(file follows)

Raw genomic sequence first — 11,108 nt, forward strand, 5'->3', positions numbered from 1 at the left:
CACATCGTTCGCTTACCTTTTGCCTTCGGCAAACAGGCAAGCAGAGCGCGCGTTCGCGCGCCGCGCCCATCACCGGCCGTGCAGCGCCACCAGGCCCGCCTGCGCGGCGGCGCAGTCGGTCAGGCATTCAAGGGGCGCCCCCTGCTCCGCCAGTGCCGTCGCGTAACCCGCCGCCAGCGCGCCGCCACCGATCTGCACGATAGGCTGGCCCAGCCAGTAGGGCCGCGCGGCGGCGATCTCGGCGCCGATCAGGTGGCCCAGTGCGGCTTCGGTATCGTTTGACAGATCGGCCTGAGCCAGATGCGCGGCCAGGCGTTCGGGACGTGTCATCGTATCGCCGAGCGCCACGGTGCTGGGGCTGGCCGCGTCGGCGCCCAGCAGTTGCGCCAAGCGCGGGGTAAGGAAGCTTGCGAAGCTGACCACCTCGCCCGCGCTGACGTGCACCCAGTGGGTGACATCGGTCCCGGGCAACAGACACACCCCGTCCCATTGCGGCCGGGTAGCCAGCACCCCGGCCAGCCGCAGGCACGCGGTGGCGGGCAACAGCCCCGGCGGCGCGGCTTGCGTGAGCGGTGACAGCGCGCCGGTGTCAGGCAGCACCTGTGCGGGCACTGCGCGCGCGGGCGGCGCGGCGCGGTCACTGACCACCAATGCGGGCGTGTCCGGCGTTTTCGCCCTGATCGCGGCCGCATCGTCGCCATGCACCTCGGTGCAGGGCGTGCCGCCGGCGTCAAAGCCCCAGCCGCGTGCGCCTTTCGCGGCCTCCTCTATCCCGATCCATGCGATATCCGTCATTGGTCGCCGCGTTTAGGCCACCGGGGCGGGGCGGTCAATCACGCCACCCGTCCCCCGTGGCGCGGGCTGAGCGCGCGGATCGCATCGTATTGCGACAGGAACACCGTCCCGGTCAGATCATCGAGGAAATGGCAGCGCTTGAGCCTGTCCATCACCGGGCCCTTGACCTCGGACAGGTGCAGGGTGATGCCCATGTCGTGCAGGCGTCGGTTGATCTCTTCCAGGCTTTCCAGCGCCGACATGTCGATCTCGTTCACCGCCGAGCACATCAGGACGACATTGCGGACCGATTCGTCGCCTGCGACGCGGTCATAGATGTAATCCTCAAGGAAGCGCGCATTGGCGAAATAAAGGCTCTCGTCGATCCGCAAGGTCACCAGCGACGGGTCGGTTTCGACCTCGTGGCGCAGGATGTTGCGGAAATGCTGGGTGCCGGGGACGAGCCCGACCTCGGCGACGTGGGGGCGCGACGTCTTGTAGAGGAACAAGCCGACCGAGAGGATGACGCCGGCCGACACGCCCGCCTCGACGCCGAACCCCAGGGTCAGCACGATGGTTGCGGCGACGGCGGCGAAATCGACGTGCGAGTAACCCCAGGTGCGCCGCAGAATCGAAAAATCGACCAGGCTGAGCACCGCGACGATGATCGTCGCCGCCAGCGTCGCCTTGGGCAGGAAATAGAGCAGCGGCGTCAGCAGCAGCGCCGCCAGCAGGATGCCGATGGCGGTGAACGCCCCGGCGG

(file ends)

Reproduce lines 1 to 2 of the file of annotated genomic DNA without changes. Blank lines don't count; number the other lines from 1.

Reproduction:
Raw genomic sequence first — 11,108 nt, forward strand, 5'->3', positions numbered from 1 at the left:
CACATCGTTCGCTTACCTTTTGCCTTCGGCAAACAGGCAAGCAGAGCGCGCGTTCGCGCGCCGCGCCCATCACCGGCCGTGCAGCGCCACCAGGCCCGCCTGCGCGGCGGCGCAGTCGGTCAGGCATTCAAGGGGCGCCCCCTGCTCCGCCAGTGCCGTCGCGTAACCCGCCGCCAGCGCGCCGCCACCGATCTGCACGATAGGCTGGCCCAGCCAGTAGGGCCGCGCGGCGGCGATCTCGGCGCCGATCAGGTGGCCCAGTGCGGCTTCGGTATCGTTTGACAGATCGGCCTGAGCCAGATGCGCGGCCAGGCGTTCGGGACGTGTCATCGTATCGCCGAGCGCCACGGTGCTGGGGCTGGCCGCGTCGGCGCCCAGCAGTTGCGCCAAGCGCGGGGTAAGGAAGCTTGCGAAGCTGACCACCTCGCCCGCGCTGACGTGCACCCAGTGGGTGACATCGGTCCCGGGCAACAGACACACCCCGTCCCATTGCGGCCGGGTAGCCAGCACCCCGGCCAGCCGCAGGCACGCGGTGGCGGGCAACAGCCCCGGCGGCGCGGCTTGCGTGAGCGGTGACAGCGCGCCGGTGTCAGGCAGCACCTGTGCGGGCACTGCGCGCGCGGGCGGCGCGGCGCGGTCACTGACCACCAATGCGGGCGTGTCCGGCGTTTTCGCCCTGATCGCGGCCGCATCGTCGCCATGCACCTCGGTGCAGGGCGTGCCGCCGGCGTCAAAGCCCCAGCCGCGTGCGCCTTTCGCGGCCTCCTCTATCCCGATCCATGCGATATCCGTCATTGGTCGCCGCGTTTAGGCCACCGGGGCGGGGCGGTCAATCACGCCACCCGTCCCCCGTGGCGCGGGCTGAGCGCGCGGATCGCATCGTATTGCGACAGGAACACCGTCCCGGTCAGATCATCGAGGAAATGGCAGCGCTTGAGCCTGTCCATCACCGGGCCCTTGACCTCGGACAGGTGCAGGGTGATGCCCATGTCGTGCAGGCGTCGGTTGATCTCTTCCAGGCTTTCCAGCGCCGACATGTCGATCTCGTTCACCGCCGAGCACATCAGGACGACATTGCGGACCGATTCGTCGCCTGCGACGCGGTCATAGATGTAATCCTCAAGGAAGCGCGCATTGGCGAAATAAAGGCTCTCGTCGATCCGCAAGGTCACCAGCGACGGGTCGGTTTCGACCTCGTGGCGCAGGATGTTGCGGAAATGCTGGGTGCCGGGGACGAGCCCGACCTCGGCGACGTGGGGGCGCGACGTCTTGTAGAGGAACAAGCCGACCGAGAGGATGACGCCGGCCGACACGCCCGCCTCGACGCCGAACCCCAGGGTCAGCACGATGGTTGCGGCGACGGCGGCGAAATCGACGTGCGAGTAACCCCAGGTGCGCCGCAGAATCGAAAAATCGACCAGGCTGAGCACCGCGACGATGATCGTCGCCGCCAGCGTCGCCTTGGGCAGGAAATAGAGCAGCGGCGTCAGCAGCAGCGCCGCCAGCAGGATGCCGATGGCGGTGAACGCCCCGGCGG